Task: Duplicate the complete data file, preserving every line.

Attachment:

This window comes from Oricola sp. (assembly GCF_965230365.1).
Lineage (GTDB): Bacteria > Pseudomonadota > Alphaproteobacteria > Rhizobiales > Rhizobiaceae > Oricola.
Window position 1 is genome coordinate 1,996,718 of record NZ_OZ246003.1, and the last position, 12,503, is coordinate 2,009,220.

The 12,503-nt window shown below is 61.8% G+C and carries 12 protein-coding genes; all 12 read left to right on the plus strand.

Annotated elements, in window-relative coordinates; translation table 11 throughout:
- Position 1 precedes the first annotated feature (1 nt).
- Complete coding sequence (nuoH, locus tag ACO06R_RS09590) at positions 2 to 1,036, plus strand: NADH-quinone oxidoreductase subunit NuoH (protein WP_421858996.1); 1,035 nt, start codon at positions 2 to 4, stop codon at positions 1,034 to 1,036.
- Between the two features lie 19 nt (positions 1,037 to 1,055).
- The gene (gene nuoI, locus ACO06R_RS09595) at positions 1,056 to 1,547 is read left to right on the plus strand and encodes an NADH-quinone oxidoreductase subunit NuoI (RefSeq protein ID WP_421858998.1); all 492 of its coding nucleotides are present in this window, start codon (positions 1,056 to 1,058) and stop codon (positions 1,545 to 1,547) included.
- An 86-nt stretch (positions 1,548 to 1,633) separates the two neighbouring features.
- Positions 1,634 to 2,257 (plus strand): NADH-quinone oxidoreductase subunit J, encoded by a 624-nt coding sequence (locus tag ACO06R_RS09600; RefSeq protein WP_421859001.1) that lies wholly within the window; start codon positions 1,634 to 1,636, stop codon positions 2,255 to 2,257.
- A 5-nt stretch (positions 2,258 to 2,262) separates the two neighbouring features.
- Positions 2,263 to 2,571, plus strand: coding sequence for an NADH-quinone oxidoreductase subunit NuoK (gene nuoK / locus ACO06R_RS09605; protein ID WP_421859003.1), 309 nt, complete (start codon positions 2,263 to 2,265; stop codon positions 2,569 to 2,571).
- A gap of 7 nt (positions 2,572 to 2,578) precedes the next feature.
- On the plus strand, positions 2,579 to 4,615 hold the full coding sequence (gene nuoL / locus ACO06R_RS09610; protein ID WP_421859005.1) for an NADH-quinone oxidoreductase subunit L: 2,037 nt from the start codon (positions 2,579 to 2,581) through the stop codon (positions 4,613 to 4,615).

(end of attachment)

This window comes from Oricola sp. (assembly GCF_965230365.1).
Lineage (GTDB): Bacteria > Pseudomonadota > Alphaproteobacteria > Rhizobiales > Rhizobiaceae > Oricola.
Window position 1 is genome coordinate 1,996,718 of record NZ_OZ246003.1, and the last position, 12,503, is coordinate 2,009,220.

The 12,503-nt window shown below is 61.8% G+C and carries 12 protein-coding genes; all 12 read left to right on the plus strand.

Annotated elements, in window-relative coordinates; translation table 11 throughout:
- Position 1 precedes the first annotated feature (1 nt).
- Complete coding sequence (nuoH, locus tag ACO06R_RS09590) at positions 2 to 1,036, plus strand: NADH-quinone oxidoreductase subunit NuoH (protein WP_421858996.1); 1,035 nt, start codon at positions 2 to 4, stop codon at positions 1,034 to 1,036.
- Between the two features lie 19 nt (positions 1,037 to 1,055).
- The gene (gene nuoI, locus ACO06R_RS09595) at positions 1,056 to 1,547 is read left to right on the plus strand and encodes an NADH-quinone oxidoreductase subunit NuoI (RefSeq protein ID WP_421858998.1); all 492 of its coding nucleotides are present in this window, start codon (positions 1,056 to 1,058) and stop codon (positions 1,545 to 1,547) included.
- An 86-nt stretch (positions 1,548 to 1,633) separates the two neighbouring features.
- Positions 1,634 to 2,257 (plus strand): NADH-quinone oxidoreductase subunit J, encoded by a 624-nt coding sequence (locus tag ACO06R_RS09600; RefSeq protein WP_421859001.1) that lies wholly within the window; start codon positions 1,634 to 1,636, stop codon positions 2,255 to 2,257.
- A 5-nt stretch (positions 2,258 to 2,262) separates the two neighbouring features.
- Positions 2,263 to 2,571, plus strand: coding sequence for an NADH-quinone oxidoreductase subunit NuoK (gene nuoK / locus ACO06R_RS09605; protein ID WP_421859003.1), 309 nt, complete (start codon positions 2,263 to 2,265; stop codon positions 2,569 to 2,571).
- A gap of 7 nt (positions 2,572 to 2,578) precedes the next feature.
- On the plus strand, positions 2,579 to 4,615 hold the full coding sequence (gene nuoL / locus ACO06R_RS09610; protein ID WP_421859005.1) for an NADH-quinone oxidoreductase subunit L: 2,037 nt from the start codon (positions 2,579 to 2,581) through the stop codon (positions 4,613 to 4,615).